Dark Gardens (1999)
I. Night Creatures
II. Skittering Nightmares
III. Frozen Flowers
IV. November Things
V. Cry Carefully
duration ca. 23:30
for 17 Winds
2 oboes, Eb clarinet, 2 Bb clarinets, bass clarinet, 2 bassoons,
4 horns, 2 trumpets, 3 trombones
The emotional world of Dark Gardens has its genesis in a series of extremely difficult personal events, especially my parents' illnesses and my father's eventual death. I remember being wracked with sadness at his impending loss, and yet, while driving in the early morning through the Georgia countryside, when seeing the morning mists rising through the pine forests, I was awakened to their fragile beauty. For his last Christmas, we bought and decorated a tree, but the room was too narrow for both his wheelchair and the tree, so we put the tree outside where we could see it through the plate-glass door. Christmas eve brought a freezing rain, and we woke to find the tree and all the ornaments and lights covered with ice, more glorious than they ever would have been safe inside. Although a pervasive sense of deep sorrow lingers and will never leave, I discovered that the loss of a parent somehow unites us with others in one of the few almost universal experiences. Fragments of half-forgotten dreams still haunt me: night birds, fluttering, panicked...revelations, hopelessness, grief, and despair grow in the dark gardens of the heart, but so too do beauty and wonder.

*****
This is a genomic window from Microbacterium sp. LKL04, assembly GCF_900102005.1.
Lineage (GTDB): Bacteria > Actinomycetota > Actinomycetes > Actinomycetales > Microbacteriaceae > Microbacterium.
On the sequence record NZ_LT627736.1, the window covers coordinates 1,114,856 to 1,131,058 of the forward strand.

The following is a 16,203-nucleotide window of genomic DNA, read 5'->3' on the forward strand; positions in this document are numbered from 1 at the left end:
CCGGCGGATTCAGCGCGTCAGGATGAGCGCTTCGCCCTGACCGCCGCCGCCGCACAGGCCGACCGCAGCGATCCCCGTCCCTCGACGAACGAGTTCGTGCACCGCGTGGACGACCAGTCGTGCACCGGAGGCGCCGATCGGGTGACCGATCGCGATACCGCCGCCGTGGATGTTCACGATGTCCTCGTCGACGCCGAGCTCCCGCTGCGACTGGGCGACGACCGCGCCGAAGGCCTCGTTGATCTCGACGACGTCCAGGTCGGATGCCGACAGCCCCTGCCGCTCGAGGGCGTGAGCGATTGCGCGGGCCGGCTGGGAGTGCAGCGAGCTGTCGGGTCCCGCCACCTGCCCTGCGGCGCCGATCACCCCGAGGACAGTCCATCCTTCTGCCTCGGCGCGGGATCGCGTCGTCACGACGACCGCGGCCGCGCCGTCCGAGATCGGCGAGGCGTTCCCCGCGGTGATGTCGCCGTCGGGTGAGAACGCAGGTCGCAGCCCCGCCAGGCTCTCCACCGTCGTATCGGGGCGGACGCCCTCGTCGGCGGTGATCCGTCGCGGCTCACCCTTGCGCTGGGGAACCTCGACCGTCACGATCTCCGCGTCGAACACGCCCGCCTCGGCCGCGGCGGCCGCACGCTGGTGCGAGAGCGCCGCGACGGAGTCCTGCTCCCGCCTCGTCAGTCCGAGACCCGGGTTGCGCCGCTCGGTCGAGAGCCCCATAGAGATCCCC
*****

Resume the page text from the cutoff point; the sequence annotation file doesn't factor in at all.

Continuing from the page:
Dark Gardens was commissioned by Jerome Hoberman, conductor of the Hong Kong Bach Choir, and premiered by the Winds of The Hong Kong Bach Orchestra under his direction on June 22, 1999 at the City Hall Concert Hall, Hong Kong. Its unique instrumentation arises from the combined instrumental forces of the other two works on the programme; the Mozart Serenade in Bb and the Bruckner E minor Mass, with Eb and bass clarinet substituting for the two bassett horns of the Mozart.